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Neil Armstrong, Moon's Reclusive Pioneer, Says Cold War Paved Path To Moon

Apollo 11 crew members Buzz Aldrin (left), Michael Collins, and Neil Armstrong at the National Air and Space Museum in Washington on July 19.
Apollo 11 crew members Buzz Aldrin (left), Michael Collins, and Neil Armstrong at the National Air and Space Museum in Washington on July 19.
In a rare public appearance, Neil Armstrong, the commander of the Apollo 11 spacecraft and the first human to walk on the moon, credited Cold War tensions as enabling the rapid development of technologies that paved the way for space exploration.

"Scientists, particularly Russian and American, recognized that if it would be possible to use one of these new high-performance military rockets carrying scientific instruments to put a man-made object into orbit around the Earth, it would have a new perspective at perhaps solving or at least shedding new light on some of Earth's mysteries," the 78-year-old Armstrong said at an appearance July 19 at Washington's Smithsonian Institution.

By 1957, both the United States and Soviet Union were racing to send an object in orbit. It was a huge upset for the United States when the Soviets sent not one, but two, into space first: Sputnik I and Sputnik II.

"Sputnik shocked the American public. We believed we were the most technologically advanced community in the world and how could this have happened?! Somebody has to be doing something!" Armstrong said. "A rocket that had the power and the accuracy to orbit a satellite had the power and accuracy to send a nuclear warhead across the ocean to a specific target."

The launch of Sputnik, Armstrong said, convinced the U.S. Congress to establish a separate, federally funded space agency. NASA, the U.S. National Aeronautics and Space Administration, was established in 1958.

Playing Catch-Up

Despite the United States' frantic efforts to catch up with the Soviet Union in the early days of space exploration, Armstrong said he remembers feeling outmaneuvered.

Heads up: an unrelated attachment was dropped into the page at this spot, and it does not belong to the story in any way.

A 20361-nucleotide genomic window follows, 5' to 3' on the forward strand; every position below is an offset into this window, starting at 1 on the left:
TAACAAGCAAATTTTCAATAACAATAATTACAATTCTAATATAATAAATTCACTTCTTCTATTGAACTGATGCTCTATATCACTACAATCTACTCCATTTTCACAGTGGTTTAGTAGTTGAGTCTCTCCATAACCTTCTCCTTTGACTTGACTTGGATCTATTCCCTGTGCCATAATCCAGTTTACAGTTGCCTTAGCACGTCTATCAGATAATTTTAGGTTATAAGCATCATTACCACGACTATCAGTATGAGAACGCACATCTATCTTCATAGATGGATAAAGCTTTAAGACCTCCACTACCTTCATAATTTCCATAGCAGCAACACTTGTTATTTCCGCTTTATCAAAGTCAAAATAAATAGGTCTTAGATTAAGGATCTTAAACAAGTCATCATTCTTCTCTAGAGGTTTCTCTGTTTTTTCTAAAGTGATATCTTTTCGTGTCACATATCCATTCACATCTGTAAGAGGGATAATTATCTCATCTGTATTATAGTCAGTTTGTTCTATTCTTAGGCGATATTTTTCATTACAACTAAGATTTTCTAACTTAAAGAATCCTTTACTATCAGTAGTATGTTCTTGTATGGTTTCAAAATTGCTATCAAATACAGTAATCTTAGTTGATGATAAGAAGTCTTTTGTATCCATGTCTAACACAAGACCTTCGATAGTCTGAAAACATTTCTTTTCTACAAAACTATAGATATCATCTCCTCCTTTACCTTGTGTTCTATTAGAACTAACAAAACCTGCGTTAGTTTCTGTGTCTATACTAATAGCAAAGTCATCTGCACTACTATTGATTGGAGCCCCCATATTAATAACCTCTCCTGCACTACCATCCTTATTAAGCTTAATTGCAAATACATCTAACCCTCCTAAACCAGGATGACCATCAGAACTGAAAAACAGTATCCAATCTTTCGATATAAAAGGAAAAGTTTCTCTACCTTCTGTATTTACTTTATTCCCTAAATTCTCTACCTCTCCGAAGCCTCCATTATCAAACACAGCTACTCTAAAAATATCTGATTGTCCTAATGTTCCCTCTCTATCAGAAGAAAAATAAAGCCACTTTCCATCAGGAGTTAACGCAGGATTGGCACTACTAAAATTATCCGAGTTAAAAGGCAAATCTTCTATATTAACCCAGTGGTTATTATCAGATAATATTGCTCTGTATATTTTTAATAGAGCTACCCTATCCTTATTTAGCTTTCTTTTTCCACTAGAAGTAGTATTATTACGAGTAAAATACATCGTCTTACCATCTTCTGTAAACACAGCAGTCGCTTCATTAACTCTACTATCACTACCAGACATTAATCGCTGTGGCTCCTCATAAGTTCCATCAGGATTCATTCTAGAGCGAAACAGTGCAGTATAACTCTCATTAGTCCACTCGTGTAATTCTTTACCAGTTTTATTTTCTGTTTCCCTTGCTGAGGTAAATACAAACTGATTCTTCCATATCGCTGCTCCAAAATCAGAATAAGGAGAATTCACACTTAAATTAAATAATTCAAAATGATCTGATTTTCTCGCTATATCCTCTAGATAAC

"On the whole, the Soviets were out in front in most areas and Americans were embarrassed," he recalled.

It was only with the development of the Apollo program, he said, that he U.S. eventually began to catch up with Moscow.

Armstrong recalled a dramatic moment midflight on the Apollo mission when the astronauts were told that the Soviet's Luna 15 spaceship was already orbiting the moon.

"It had no human crew aboard," Armstrong said, "but its secret mission was to land on the lunar surface, collect some soil samples, rocket them back to Earth and claim a Soviet victory -- first chunks of the moon returned to the Earth by humans."

Luna 15 failed and eventually crashed on July 21, 1969 -- one day after U.S. astronauts took their first steps on the moon's surface.

It was the first time the United States and Soviet Union cooperated on space exploration. Moscow gave U.S. mission control in Houston Luna's flight path to ensure that the orbits of the spacecrafts did not cross.

That small gesture kicked off a new era of space relations between the two countries, who now saw their scientific objectives as shared aspirations. Armstrong said it was then that competition evolved into cooperation, and the result was "an exceptional national investment for both sides."

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